Waterman Lake maintenance relies solely on private support

Waterman Lake maintenance relies solely on private support

GLOCESTER/SMITHFIELD - Waterman Lake is an often-overlooked but precious gem in Rhode Island's treasury of waterways, a place of natural beauty that, like all good things, requires hard work and effort to maintain.

Citizens for the Preservation of Waterman Lake (CPWL), a non-profit 501(c)(3) organization with about 200 members, has taken on the task of preserving the 280-acre man-made lake since at least the 1970s, raising money through frequent fundraisers, annual membership dues and the occasional private foundation grant, with no local, state or federal government support.

"We plug away," said Jeff D'Antuono of Glocester, president and 18-year member of CPWL, even when times get tight. The group has no loans, no debt, spends less than $10,000 in most years and, D'Antuono said, is in "decent financial shape, but we've got to keep it going."

To keep it going, the group in the past year relied on the generosity of the Gregson Foundation, a charity that D'Antuono said was established by former mill owners Hubert and Edgar Gregson about 40 years ago. The Gregsons, D'Antuono related, were local textile manufacturers who set up the foundation to give back to those northern Rhode Island communities that helped them succeed.

Although at the request of the Gregson family D'Antuono declined to reveal the specific amount the charity contributed to lake repairs, he made it clear during a wide-ranging interview with the Breeze & Observer that it was a considerable sum. Some $30,000 was spent in the past year, he said, and another $15,000 the year before, on upkeep of the dam, spillway and gatehouse of the lake.

An important reason that CPWL members wanted to tell the story of the lake to the local newspaper, in fact, was to thank the Gregsons for what D'Antuono called their "generous donations."

"We are especially thankful to Patty Nugent, trustee of the Gregson Foundation, who has recently donated generous funds to help accomplish our goals of rebuilding our spillway and other dam maintenance projects," added a formal statement from CPWL.

D'Antuono showed a visitor some of the work that was done with the Gregson funds in the area of West Greenville Road off Route 44, including cement repairs to the gatehouse, reinforcement of an earthen "high-risk" dam that is more than 4,000 feet long, and clearing away of tons of brush and rubble from alongside the 120-foot concrete spillway. "We made the spillway accessible for maintenance," he explained.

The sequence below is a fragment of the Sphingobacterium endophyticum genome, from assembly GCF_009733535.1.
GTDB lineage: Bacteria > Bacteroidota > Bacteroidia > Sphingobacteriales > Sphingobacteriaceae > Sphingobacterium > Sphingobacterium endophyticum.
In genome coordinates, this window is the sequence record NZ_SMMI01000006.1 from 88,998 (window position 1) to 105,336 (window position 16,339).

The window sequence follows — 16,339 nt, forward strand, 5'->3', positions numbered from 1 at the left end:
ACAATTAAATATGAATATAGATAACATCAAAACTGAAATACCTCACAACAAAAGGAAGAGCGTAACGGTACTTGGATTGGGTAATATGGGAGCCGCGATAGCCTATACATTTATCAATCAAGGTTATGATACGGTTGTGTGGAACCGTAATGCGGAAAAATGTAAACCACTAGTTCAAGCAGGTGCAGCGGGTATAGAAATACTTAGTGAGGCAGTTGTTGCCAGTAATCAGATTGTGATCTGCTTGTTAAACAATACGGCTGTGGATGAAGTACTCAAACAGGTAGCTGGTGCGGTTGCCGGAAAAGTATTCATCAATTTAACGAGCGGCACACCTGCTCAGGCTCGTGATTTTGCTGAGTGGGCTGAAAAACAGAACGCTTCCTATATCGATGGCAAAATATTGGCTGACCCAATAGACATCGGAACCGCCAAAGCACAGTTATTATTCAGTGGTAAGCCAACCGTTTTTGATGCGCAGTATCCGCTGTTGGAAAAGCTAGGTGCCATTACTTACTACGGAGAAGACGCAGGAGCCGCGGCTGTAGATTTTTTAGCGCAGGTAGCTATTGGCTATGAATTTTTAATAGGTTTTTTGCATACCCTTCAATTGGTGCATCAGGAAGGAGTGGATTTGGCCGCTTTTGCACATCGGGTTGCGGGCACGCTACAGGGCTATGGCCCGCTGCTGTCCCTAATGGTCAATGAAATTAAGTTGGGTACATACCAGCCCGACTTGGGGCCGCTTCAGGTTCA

In addition to such major repairs, the citizens' group is responsible for monitoring the level of the lake and working with state inspectors from the University of Rhode Island to check on water quality in the summer months. "We keep an eye on the weather," D'Antuono said. "If, for instance, there is a prediction of heavy rain, it is to our benefit to let some of the water out of the lake so there is no flooding."

The CPWL website (cpwl.viall.org/), which displays detailed graphs tracking weekly water levels, indicates that special care was taken monitoring the lake during Tropical Storms Andrea and Irene and Hurricane Sandy. The website also reveals, in a message to members from a former president, the excitement lake residents must feel each spring as the weather warms:

"The Lake is FULL!" wrote Cathy Anger on May 30. "Water began flowing over the spillway Thursday morning. Happy boating, skiing, tubing, wakeboarding, swimming!"

On some maps, the lake is shown as "Waterman Reservoir," but that designation refers to its construction as a backup summer water supply for manufacturing purposes because, as D'Antuono noted, the lake was never used as a source of drinking water. It is part of the Woonasquatucket watershed of 50 square miles that includes the Woonasquatucket River, an American Heritage river that flows from its North Smithfield head waters 19 miles south into Providence, and Stump Pond, formally known as the Woonasquatucket Reservoir. Waterman Lake is on the far western side of the watershed, straddling the Glocester-Smithfield border at Route 44, Putnam Pike, with roughly two-thirds of the lake in Glocester and the rest in Smithfield.

Owners of nearby homes and businesses seem to appreciate the work CPWL does. D'Antuono reported few problems regarding voluntary payment of dues, with "close to 90 percent" of CPWL membership up to date on the annual $135 fee.

Frequent fundraisers help finance the group, along with the support of the commercial establishments on or near the lake such as The Village at Waterman Lake, the Glocester Country Club, Steere's Marina, and Camp Russell in Harmony.

There are no public amenities at Waterman Lake, such as boat ramps or public docks, but that hasn't stopped residents from enjoying it. D'Antuono, a union electrician, lives on the lake with his wife, Annette, and their two children. "It's a very fun place in the summertime," he said. "Mostly everybody knows everybody." The lake also supports plenty of wildlife. Swans, loons and herons along with lots of ducks have been spotted on the lake, D'Antuono said.

The Gregson Foundation has quietly supported various initiatives in northern Rhode Island, particularly in Scituate, Glocester and Smithfield, including grants to the Scituate Health Alliance in 2009 and to the Smithfield Preservation Society for restoration of the Resolved Waterman Tavern in Greenville Village also in 2009.